Top Shelf Productions


workin' on from hell

March 20, 2006

Cleaning up scanned pages in Photoshop of the digital From Hell files Eddie Campbell sent to me, made from master photocopies he made back when the book was first finished. (He's sold all of the originals long ago.) Most of you have probably heard the troubles we've had trying to get From Hell back into print, after a long long wait, so i'll spare you the details. (And if you haven't let me know, and maybe i'll post to the blog about it.) Needless to say, it's a real bummer that we don't have the book in print for the first crush of heat for Alan Moore, emanating from "V" For Vendetta.

Anyway, i working away and thought i tune into Meet the Press for a little background noise while i'm doing so. Wow, what an episode.

*** Spoiler Alert!!! Balls Found to Reside in "Journalist" Tim Russert's Scrotum After All***

First on was General George Casey. Now, i've seen Casey on television many times before, but it's been a while. He normally holds himself together pretty well. But lo and behold, Russert came out with guns blazing on this, the third anniversary of the Iraq war. He asked pointed questions, held his ground, and held Casey to account for rosey statements made in the past about how smashingly everything had been going.

What i witnessed would have been amusing, but given the implications, i'd have to say my emotions are now running a little more to the disturbed side. Casey was literally squirming in his seat, stuttering and talking in circles. At one point his eyes started nervously darting off-camera, as if looking for a safety line from one of his handlers. Very very surreal, and decidedly not a feel good moment. Read the transcript here.

(Second up was Congressman Jack Murtha, his balls firmly in place, continuing his plea to reassess the situation, redeploy the troops in the region, and figure out a better plan … ANY plan … before more American troops are needlessly endangered.)

And now onto more thoughts on the Comics Journal #273. Continuing a tour through the Newswatch section. (Last episode i mentioned the first entry in Newswatch, the very well considered and executed piece on creator contracts with corporations, and the like.) Moving along we have a short piece on the news that the Harveys are, once again, changing venue, from MoCCA to Baltimore. A decent piece, especially considering i don't recall reading anything remotely in depth about this anywhere else. The Harvey Award deserves some stability. Best of luck to Marc Nathan with this endeavor.

(For the record, while i agree that MoCCA had some problems, and the price tag was WAAAY too steep for attendees, and the sit-down meal a bit extravagant, i have to confess that i had a rip-roaring time the last time i attended, two years ago, hanging out with Chris [AdHouse] Pitzer and Robbie [iDW] Robbins. Maybe it had something to do with the really hot girls walking around with free samples of various liquor concoctions, paid for by some fancy vodka manufacturer. I think it was Ketel One or Skyy. They just kept coming around. It wasn't my fault. At any rate, needless to say i got a wee bit tipsy, and i must say i had more fun at this show than i've ever had at the faaar tooooo loooong Eisner Awards.)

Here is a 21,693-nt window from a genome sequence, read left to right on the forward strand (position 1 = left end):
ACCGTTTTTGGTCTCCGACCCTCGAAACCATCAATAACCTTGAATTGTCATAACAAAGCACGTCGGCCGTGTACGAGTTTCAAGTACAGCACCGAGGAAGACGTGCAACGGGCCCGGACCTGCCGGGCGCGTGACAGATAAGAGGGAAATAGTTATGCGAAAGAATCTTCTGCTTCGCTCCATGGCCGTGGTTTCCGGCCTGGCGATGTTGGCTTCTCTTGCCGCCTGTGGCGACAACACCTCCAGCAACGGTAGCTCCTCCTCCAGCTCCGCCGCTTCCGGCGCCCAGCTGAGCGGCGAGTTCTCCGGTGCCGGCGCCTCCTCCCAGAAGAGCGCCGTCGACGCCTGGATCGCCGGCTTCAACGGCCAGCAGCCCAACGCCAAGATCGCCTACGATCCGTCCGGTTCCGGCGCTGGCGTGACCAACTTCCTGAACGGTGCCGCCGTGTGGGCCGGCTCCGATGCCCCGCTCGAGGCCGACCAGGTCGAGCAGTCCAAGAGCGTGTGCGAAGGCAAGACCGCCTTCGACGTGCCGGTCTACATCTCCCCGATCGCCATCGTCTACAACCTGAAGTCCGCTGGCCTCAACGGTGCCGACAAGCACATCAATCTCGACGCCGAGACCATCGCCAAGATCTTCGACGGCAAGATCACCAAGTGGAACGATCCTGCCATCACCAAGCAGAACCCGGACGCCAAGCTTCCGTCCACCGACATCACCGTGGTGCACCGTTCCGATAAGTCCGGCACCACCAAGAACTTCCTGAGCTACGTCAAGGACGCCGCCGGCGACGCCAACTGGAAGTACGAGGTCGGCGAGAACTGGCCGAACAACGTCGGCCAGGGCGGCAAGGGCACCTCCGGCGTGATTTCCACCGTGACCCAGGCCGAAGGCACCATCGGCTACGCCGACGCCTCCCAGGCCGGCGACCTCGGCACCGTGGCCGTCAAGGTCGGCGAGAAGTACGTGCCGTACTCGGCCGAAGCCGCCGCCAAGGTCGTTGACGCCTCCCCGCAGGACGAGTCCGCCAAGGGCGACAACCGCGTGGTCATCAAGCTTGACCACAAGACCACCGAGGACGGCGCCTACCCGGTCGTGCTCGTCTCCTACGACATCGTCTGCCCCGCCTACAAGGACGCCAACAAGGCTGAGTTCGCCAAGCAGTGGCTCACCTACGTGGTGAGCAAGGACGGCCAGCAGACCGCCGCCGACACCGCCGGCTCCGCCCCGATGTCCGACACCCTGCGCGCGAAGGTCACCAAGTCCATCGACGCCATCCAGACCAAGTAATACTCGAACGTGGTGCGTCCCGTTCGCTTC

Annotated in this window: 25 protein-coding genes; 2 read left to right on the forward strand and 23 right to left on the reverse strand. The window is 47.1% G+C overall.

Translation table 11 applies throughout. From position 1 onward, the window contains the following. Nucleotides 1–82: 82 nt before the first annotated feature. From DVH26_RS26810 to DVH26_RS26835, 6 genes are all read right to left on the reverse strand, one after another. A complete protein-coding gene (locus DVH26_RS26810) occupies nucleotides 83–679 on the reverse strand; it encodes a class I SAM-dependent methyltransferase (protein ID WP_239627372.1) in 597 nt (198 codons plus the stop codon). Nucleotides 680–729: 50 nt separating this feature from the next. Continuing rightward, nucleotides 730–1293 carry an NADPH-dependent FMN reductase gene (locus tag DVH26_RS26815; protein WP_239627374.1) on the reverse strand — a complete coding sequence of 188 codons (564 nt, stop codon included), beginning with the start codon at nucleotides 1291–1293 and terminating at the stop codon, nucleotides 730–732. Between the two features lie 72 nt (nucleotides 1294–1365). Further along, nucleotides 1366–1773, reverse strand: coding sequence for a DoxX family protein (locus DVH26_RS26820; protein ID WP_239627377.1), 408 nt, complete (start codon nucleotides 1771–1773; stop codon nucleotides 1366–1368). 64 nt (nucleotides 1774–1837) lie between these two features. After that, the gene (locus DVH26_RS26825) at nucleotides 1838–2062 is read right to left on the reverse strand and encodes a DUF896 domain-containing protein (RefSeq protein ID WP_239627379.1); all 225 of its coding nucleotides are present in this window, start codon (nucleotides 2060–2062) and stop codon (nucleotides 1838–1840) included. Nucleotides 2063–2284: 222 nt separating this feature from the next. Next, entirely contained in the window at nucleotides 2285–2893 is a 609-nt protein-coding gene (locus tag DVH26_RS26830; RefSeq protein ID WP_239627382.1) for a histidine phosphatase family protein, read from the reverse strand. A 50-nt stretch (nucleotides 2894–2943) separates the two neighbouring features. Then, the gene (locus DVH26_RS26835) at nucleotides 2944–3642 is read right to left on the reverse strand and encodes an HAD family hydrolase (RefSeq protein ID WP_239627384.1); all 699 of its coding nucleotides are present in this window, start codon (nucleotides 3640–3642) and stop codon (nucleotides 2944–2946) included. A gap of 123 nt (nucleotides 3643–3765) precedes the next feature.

Next in Newswatch, a piece on the struggling, yet "restructuring" Alias Comics Enterprises. It seemed a good set-the-record-straight type of affair, but to be honest, that was one story i haven't been keeping up on, so i'm hardly qualified to formulate a response.

And now we're up to Journal Datebook section, edited by Greg Stump. For those who don't read the Comics Journal, this is one reason (IF you consider yourself a hard-core comics lover) you should. Basically shorter news soundbites, you find more not-quite-mainstream news information here than most of the web-comics content combined. (Although to be fair, Tom Spurgeon is graciously filling this gap quite nicely at his superb Comics Reporter site, with similar type news items that no one else deems otherwise newsworthy.)

Headlines include: Robert White, Artist for Archie Comics, Dies; Luckovich Causes Stir with Iraq Cartoon; and (Zak) Sally Leaves Low (indy rock band) to Focus on Solo Endeavors. (More on Zak Sally's publishing imprint, La Mano next post, in my response to a review of John Porcellino's stellar Diary of a Mosquito Abatement Man graphic novel.)

In the Firing Line section (reviews) this issue, several entries, the first a really ambiguous slam/appreciation (?) about being a Neil Gaiman fan. Perplexing stuff. This is the sort pseudo-intellectually, poorly reasoned, ultimately meaningless type of dross that always seems to bring TCJ down a notch or two. Even if valid points might be made, the snarky attitude just serves to distance the reviewer from the reader.

Next in the Firing Line, Rich Kreiner offers ample evidence as to how good and why Frank King's sublime Gasoline Alley was so amazing. And believe me, it really really is spectacular work. Go pick up Drawn & Quarterly's first collection of the daily strips, titled Walt & Skeezix. (You can thank me later, it's really that good.)

(So tired... More to come.)